If you enjoy cruising while the wind is blowing in your face, then you’ll surely love marine wind turbines. Not only will you enjoy the soft touch of the wind but you will also be able to harness the energy from it. For a lot of people this may seem like a waste of time and money but if the shoreline near you has high winds making their way through, installing a marine wind turbine will be a very smart investment for you.
What to get
Before we start explaining the mounting part, I just want to make sure that you don’t end up buying the wrong wind turbine as calculating energy consumption and the needed amperage can get quite confusing sometimes. Most marine wind turbines for sale will have the voltage and the amount of energy they can produce in a month written on the side of the turbine or in the product description (if you shop online). This is something that you will need to compare with the amount of electricity your devices will need in order to operate. Also, you will have to check if the amperage on both ends is equal.
This is done by adding together the energy consumption from every device in your boat which you will then compare to the production capacity of the wind turbine. Not all marine wind turbines for sale will have the same startup wind speed but a standard one will have it set at about 13 k/MH (3.6 m/s). Some of the more reliable and trusted brands form this field are Air X, Rutland, and Ampair, but you can always support your local supplier or manufacturer if any.
Positioning & Mounting
The position of the wind turbine is going to be easy to determine as you only need to make sure there is nothing in its way. This may change the direction of the wind or even block it altogether, so keeping a wind steering air vane or the mizzenmast away is going to be crucial. The mounting of the wind turbine will either be on top of a dedicated mast tube or on a vertical tube affixed to the arch. The dedicated mast tube is the more popular choice but it will be the same either way, so it’s just a matter of personal preference.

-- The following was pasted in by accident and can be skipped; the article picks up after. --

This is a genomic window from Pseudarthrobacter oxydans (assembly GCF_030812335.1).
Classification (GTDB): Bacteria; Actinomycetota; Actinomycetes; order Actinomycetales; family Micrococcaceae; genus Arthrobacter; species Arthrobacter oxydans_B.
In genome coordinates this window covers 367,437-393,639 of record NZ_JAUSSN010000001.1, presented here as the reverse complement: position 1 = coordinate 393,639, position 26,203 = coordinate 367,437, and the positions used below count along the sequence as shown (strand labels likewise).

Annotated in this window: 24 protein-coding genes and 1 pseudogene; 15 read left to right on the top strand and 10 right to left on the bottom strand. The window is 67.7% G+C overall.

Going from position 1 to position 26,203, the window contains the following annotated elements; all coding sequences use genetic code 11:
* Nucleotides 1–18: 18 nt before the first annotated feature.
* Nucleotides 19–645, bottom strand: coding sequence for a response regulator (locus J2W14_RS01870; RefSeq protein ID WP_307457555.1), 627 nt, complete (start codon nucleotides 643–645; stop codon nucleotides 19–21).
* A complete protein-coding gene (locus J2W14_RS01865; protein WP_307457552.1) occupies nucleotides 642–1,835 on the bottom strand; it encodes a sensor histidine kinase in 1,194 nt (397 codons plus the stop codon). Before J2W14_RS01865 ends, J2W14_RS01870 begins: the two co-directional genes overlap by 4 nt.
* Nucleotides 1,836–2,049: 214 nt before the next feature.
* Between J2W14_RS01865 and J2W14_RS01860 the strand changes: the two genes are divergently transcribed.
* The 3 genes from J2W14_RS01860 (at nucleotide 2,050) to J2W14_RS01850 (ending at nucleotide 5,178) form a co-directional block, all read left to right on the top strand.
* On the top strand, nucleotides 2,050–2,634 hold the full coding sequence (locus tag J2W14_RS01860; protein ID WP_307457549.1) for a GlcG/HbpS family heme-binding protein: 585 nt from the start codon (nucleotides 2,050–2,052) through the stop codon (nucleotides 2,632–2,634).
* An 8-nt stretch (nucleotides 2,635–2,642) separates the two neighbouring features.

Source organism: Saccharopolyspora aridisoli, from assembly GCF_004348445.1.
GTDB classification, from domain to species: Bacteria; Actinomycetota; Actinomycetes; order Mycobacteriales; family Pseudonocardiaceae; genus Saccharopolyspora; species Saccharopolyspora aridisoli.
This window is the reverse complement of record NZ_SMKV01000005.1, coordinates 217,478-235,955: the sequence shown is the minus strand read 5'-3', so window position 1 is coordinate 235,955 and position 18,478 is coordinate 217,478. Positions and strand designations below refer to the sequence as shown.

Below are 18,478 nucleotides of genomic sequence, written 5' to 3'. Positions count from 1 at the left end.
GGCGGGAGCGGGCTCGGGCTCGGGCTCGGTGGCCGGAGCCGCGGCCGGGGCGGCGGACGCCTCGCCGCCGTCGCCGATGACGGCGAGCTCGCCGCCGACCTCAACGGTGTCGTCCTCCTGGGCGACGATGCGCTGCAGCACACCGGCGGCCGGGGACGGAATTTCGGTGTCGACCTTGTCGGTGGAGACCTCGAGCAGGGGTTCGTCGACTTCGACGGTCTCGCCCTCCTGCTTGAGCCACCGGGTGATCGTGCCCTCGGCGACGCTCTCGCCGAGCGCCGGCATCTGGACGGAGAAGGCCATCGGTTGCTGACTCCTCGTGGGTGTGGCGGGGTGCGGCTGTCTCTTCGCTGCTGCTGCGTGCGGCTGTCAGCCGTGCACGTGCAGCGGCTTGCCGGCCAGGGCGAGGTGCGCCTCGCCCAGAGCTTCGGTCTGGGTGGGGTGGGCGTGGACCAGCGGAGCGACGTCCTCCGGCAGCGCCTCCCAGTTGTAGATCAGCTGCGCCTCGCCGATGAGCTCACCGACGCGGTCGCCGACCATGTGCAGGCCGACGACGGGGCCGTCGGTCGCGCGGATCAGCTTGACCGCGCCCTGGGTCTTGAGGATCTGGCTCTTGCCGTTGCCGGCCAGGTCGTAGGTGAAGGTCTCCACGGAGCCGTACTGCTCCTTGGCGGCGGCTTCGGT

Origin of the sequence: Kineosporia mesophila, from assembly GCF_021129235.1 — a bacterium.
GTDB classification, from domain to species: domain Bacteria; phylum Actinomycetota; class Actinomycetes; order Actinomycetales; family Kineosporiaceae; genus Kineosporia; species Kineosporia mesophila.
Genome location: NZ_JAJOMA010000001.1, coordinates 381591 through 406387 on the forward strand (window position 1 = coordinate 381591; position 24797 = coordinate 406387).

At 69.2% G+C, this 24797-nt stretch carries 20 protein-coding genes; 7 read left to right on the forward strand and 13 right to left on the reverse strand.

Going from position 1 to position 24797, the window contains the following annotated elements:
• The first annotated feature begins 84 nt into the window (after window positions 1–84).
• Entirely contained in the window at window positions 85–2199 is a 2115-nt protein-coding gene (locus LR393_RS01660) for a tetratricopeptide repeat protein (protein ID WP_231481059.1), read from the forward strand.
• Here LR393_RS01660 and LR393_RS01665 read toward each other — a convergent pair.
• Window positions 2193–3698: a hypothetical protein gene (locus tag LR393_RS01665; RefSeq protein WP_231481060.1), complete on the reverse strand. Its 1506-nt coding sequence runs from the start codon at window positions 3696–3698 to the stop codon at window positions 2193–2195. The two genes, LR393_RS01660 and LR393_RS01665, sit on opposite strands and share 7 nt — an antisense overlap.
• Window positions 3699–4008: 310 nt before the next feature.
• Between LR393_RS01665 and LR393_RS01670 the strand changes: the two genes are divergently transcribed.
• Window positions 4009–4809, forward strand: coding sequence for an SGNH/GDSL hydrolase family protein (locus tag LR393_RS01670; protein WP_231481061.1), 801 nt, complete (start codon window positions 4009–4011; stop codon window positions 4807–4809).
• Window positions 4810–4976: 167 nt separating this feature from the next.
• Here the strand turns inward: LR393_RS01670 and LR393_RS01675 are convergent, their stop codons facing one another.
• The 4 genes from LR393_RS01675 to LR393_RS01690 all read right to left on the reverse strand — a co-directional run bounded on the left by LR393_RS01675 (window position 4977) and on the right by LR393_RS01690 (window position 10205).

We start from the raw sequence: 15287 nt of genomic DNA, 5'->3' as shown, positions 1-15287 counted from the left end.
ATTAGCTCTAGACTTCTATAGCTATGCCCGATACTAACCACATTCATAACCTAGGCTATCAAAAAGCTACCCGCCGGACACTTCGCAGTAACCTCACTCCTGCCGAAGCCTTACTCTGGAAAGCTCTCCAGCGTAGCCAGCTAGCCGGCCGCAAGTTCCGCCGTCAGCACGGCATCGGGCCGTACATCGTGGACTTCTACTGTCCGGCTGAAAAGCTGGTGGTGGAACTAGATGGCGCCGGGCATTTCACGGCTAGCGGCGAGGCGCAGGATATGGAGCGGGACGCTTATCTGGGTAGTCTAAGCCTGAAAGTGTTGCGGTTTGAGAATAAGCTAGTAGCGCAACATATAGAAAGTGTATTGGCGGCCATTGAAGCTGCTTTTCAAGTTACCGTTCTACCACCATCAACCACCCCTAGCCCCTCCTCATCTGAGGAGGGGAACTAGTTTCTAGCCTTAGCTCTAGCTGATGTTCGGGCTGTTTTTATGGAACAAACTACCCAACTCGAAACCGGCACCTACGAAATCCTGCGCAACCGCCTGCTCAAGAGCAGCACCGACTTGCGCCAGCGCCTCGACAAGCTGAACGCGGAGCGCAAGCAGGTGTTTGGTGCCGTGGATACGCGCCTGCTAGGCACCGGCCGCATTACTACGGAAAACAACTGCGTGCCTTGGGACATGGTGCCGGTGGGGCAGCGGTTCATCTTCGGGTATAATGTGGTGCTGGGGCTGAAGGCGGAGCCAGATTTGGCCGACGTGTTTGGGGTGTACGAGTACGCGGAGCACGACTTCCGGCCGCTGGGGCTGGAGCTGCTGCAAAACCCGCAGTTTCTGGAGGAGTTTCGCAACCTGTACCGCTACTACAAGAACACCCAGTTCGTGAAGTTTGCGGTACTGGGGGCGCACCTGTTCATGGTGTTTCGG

The electrical part of the job is probably going to be the most important and time-consuming one, but if you follow carefully the wiring diagram and the manufacturer’s guidelines, you will be just fine. You will need to take your time here as the standard process will consist of putting the fuses or breakers in the positive cables from the stop switch to the controller and from the controller to the batteries. 40A fuses are standard here.
After you’re done setting up the electrical installation, double check if everything is wired in the correct way. After you’re done doing that, get every fastener that came in the instruction manual and start screwing it in. When you are tightening the rest of the wind turbine, make sure you fasten the screws opposite from each other instead of doing one side first and then the other.